A tradition of business dining has slowly developed in Norway over the past ten to fifteen years, although it is nowhere near as central to the whole business relationship process as in many Asian and southern European countries.
The person who invites will usually pay the bill and meals can seem strangely formal affairs in a country which is renowned for an informal and egalitarian approach.
Both knife and fork are used throughout the meal and visitors may be surprised to see that even open sandwiches will be eaten using these utensils.
Toasting is common at dinner events and it is important to reciprocate when any toasts are made. Look the person in the eye, make the toast and drink. Although tipping is not compulsory, it is the usual custom.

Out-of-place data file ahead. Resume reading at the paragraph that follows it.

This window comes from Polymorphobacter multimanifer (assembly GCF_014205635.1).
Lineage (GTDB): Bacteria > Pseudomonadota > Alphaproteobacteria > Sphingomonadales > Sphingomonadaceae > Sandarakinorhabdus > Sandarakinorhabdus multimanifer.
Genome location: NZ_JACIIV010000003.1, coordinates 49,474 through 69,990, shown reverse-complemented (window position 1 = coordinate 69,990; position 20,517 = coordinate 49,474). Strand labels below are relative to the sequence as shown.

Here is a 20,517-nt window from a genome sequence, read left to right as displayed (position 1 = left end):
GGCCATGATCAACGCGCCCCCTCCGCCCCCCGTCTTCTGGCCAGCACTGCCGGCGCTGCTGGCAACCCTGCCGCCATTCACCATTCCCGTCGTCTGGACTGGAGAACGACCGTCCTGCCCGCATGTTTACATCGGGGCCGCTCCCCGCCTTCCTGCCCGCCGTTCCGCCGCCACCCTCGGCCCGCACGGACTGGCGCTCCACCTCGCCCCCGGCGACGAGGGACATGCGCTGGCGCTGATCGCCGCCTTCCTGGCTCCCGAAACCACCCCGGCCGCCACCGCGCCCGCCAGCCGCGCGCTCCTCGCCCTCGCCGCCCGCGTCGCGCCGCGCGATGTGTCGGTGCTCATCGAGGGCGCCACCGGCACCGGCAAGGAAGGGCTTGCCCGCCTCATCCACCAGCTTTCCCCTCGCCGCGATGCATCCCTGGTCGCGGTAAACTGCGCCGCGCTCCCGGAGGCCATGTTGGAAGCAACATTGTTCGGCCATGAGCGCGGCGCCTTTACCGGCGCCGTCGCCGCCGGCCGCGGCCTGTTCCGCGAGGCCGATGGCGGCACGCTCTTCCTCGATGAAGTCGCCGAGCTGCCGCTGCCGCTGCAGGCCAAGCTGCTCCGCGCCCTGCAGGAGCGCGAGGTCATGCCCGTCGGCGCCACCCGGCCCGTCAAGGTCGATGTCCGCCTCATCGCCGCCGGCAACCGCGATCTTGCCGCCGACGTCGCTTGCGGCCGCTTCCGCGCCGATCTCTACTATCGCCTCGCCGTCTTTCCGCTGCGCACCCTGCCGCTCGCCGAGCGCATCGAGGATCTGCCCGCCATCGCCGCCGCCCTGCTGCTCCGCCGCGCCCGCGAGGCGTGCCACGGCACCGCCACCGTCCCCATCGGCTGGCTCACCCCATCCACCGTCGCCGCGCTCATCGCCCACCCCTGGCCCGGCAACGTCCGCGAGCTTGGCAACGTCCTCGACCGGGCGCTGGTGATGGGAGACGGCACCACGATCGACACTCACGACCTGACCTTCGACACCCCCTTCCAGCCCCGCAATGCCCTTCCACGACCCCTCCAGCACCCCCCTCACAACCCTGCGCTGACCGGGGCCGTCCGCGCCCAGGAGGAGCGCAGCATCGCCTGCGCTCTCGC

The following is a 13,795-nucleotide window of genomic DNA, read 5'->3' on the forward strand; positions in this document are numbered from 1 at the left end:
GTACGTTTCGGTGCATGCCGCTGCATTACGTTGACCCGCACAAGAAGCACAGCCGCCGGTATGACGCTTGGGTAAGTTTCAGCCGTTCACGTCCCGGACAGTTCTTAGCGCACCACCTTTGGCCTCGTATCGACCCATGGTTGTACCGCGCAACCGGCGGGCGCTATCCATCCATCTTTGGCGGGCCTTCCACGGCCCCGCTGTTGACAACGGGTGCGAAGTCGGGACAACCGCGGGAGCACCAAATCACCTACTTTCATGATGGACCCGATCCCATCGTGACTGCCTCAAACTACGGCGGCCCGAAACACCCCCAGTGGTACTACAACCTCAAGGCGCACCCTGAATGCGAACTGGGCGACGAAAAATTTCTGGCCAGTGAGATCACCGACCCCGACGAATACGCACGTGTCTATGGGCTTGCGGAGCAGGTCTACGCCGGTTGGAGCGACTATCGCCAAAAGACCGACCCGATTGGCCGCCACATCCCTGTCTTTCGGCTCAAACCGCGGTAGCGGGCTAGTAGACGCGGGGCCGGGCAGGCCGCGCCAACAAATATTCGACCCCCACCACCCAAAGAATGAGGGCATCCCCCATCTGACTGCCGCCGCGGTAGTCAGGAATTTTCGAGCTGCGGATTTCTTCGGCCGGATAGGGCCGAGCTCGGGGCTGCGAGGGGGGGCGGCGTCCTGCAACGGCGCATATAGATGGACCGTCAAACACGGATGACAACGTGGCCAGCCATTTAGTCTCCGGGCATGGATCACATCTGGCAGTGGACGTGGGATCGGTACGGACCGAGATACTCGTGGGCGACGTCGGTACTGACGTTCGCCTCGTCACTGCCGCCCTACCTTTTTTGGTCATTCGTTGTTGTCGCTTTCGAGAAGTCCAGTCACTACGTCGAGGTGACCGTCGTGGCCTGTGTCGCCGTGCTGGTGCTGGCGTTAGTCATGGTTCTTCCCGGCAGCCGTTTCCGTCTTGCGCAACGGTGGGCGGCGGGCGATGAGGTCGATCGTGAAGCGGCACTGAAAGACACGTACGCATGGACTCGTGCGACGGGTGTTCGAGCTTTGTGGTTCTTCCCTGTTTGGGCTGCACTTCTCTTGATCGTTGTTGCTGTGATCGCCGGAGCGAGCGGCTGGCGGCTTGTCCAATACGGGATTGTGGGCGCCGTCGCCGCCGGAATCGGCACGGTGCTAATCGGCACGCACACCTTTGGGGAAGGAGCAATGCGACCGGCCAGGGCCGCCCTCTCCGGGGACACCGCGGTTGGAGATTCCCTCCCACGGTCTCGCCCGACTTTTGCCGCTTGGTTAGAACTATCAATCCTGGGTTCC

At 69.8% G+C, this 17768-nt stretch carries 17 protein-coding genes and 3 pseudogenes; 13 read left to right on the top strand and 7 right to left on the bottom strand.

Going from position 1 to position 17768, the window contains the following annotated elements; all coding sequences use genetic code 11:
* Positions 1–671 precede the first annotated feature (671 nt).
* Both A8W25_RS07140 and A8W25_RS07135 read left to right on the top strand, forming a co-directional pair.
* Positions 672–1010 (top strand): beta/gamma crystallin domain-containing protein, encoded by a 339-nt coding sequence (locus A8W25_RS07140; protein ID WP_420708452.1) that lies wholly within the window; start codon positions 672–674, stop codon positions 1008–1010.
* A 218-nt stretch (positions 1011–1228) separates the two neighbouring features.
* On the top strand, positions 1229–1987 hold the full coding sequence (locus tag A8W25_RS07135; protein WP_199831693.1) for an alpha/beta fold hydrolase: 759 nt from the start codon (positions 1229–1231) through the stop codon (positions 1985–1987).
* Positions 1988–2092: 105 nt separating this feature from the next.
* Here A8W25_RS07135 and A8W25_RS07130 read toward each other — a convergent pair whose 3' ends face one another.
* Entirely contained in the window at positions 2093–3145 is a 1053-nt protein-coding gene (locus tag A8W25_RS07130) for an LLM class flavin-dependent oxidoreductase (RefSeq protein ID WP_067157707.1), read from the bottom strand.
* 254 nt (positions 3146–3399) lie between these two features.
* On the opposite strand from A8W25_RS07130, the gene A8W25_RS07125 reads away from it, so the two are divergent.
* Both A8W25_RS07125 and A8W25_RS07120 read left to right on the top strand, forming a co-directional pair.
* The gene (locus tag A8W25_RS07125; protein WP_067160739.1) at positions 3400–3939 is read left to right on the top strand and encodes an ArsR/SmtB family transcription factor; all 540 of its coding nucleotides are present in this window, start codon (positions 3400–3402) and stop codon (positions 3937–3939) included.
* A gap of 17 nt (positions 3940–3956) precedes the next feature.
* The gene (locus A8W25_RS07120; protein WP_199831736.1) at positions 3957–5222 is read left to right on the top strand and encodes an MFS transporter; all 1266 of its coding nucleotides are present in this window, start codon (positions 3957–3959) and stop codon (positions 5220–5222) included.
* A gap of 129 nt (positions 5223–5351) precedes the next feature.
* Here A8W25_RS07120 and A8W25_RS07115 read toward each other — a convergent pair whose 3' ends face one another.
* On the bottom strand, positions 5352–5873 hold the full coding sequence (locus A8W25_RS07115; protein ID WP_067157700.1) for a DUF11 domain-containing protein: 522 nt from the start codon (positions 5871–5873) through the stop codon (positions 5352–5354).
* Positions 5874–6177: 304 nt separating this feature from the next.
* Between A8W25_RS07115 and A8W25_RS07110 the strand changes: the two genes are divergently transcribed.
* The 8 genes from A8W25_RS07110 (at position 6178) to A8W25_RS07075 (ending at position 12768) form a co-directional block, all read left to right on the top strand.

Ten percent should be sufficient and the money can either be left on the table or added to a credit card payment.
Written and Produced by Keith Warburton
This country profile has been produced to give a short overview of some of the key concepts to bear in mind when doing business with contacts in Norway. It is intended to be an aid to business people who have commercial dealings with counterparties in the country but should not be seen as an exhaustive guide to this topic or as a substitute for more substantial research should there be a need.
With this in mind, we have covered the areas which are key to a better understanding of the cultural mindset underpinning business dealings in Norway and which are, quite often, extremely different from the approach and thought processes associated with business in other parts of the world.
Therefore this briefing note is broken into short, bite-sized sections on the following topics: